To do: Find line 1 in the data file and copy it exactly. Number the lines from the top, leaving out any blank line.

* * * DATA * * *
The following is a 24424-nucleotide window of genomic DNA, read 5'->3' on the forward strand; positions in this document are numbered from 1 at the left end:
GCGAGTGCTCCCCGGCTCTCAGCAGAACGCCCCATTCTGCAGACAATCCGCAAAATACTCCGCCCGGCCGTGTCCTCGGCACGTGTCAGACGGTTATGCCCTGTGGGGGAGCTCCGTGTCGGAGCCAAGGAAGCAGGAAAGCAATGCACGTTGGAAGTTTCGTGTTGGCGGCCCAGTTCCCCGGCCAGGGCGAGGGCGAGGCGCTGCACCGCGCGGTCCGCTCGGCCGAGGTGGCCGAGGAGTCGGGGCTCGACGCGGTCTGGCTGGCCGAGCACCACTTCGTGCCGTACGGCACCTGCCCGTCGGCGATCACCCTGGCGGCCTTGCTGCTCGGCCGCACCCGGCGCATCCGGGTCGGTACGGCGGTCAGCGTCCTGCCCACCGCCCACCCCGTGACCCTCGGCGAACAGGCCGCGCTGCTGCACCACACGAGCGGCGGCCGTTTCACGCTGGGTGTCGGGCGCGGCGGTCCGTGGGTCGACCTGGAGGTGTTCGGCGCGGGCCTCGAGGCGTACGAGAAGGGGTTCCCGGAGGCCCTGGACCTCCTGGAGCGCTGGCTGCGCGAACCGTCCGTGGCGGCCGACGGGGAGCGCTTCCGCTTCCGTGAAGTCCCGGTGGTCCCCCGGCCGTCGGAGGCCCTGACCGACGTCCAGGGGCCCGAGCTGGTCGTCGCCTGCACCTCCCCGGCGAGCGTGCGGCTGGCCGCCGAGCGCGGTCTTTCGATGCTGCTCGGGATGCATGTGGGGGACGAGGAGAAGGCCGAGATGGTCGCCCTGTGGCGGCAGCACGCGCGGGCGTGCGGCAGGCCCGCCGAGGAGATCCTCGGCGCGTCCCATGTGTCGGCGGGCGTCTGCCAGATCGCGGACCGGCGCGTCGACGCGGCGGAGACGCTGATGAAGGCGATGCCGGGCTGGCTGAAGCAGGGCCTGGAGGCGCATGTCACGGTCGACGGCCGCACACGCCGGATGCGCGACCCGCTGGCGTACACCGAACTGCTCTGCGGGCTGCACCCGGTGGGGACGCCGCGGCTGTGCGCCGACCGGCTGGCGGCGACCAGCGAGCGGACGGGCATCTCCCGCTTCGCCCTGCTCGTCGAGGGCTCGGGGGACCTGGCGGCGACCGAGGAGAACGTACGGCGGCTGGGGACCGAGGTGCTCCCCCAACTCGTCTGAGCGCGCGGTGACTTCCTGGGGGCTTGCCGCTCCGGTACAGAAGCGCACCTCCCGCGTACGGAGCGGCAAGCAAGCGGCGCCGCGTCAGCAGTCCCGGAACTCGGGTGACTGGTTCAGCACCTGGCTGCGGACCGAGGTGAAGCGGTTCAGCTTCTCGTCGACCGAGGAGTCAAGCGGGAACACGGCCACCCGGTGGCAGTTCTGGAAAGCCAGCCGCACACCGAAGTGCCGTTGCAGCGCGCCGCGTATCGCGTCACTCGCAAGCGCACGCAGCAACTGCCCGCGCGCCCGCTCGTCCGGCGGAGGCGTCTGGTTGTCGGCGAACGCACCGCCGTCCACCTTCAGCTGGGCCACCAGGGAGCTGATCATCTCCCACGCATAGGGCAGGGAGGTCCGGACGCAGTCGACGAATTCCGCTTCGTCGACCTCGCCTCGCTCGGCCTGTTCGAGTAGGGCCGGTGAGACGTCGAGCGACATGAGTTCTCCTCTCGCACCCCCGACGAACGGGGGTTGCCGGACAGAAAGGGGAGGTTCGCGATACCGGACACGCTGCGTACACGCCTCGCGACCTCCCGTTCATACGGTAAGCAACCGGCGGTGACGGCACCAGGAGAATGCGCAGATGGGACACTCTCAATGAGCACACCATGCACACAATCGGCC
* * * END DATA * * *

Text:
The following is a 24424-nucleotide window of genomic DNA, read 5'->3' on the forward strand; positions in this document are numbered from 1 at the left end: